'Utility must die’ spoke one of the industrial customers during a power quality session in Ranchi today and the others sitting in the audience encored and laughed. There was a glow in eyes of solar PV and storage solutions providers when they heard that most of the industrial units in the state are facing frequent, can be an understated word, power cuts, and brown-outs. No matter how sadist it may sound, storage solutions along with distributed generation is a quick remedy that might provide hope to the mineral-rich states and its ambitious entrepreneurs. The industrial units and the business enthusiast in the state are fighting all the odds to make a mark at the national and international levels.
To validate the claims, it was important to visit the industries in and around cities like Ranchi and Dhanbad. Interestingly, we found a refractory company paying heavy dues of diesel usage despite being a HT (High Tension/Voltage) customer. They are experiencing outages in a range of two to four hours every day. We also met an agro raw material producer who claims to find the voltage at his end going below 170 V almost every evening and he feels good about the days when he gets 16 hours of power supply. 16 hours supply in a state capital in 2019, did I say Central Africa?
Moving on, a mall owner in Dhanbad is upset with frequent outages and quarterly maintenance of his diesel gensets, which are operating over 1000 hours per year. And then a resort owner, who was quite optimistic about new property. Little did he know that training his staff in diesel genset operation was more important than training them in hospitality management. A furious and curious oxygen bottling company owner, was there with a hope of restarting his plant without grid supply as his business is dead with the current state of utility supply. And this list goes on and on.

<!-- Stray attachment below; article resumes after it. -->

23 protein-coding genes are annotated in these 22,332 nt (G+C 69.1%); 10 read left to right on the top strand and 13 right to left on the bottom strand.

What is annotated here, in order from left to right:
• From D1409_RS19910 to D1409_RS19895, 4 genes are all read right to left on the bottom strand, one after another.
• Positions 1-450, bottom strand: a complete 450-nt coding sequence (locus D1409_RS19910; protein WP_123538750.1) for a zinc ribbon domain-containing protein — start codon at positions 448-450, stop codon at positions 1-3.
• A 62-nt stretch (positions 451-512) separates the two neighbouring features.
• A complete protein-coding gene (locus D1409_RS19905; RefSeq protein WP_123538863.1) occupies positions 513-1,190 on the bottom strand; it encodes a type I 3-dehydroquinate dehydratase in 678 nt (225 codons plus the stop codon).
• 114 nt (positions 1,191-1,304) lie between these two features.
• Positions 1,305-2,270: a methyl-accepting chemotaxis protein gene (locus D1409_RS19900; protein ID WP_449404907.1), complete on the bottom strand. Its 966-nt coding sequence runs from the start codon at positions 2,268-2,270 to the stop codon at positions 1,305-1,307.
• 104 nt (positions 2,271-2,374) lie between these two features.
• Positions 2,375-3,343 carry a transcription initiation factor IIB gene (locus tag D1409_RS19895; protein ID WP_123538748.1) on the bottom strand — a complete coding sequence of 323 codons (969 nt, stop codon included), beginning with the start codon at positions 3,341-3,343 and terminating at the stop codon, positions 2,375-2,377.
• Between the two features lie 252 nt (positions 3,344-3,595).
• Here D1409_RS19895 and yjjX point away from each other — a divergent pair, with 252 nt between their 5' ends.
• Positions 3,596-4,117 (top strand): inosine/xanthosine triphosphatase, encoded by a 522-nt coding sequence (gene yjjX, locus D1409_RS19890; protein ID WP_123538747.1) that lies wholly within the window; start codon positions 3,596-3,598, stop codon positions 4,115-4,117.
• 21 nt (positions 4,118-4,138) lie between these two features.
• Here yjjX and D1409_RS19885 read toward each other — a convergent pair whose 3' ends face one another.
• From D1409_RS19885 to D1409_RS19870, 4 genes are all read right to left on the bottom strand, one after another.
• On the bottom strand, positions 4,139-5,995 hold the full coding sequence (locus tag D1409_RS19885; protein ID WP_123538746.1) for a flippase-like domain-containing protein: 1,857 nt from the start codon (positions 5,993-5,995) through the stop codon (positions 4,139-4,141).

How do you provide hope to a state which has lost hope on the improvement of the power supply? Honestly, if was very difficult to assure them ‘good days will come’. With storage solution cost hovering around $300 kWh and going south, there is a strong case for diesel usage optimization in the state. Another good news is that the industrial tariff in the state is just close to INR 6 per kWh, which means lower cost of charging the storage. With the technology still new to the market, can ESS providers take a risk of rental and ESCO contracts to demonstrate a few early cases? I am sure energy storage can flourish in this environment but the environment itself needs to change for the better good of all. Storage solutions providers need to act on it and promise what they have claimed on paper. We are sure they have an answer. Irrespective, whether utilities’ heath improves or deteriorates, a better scenario for Jharkhand might be just around the corner.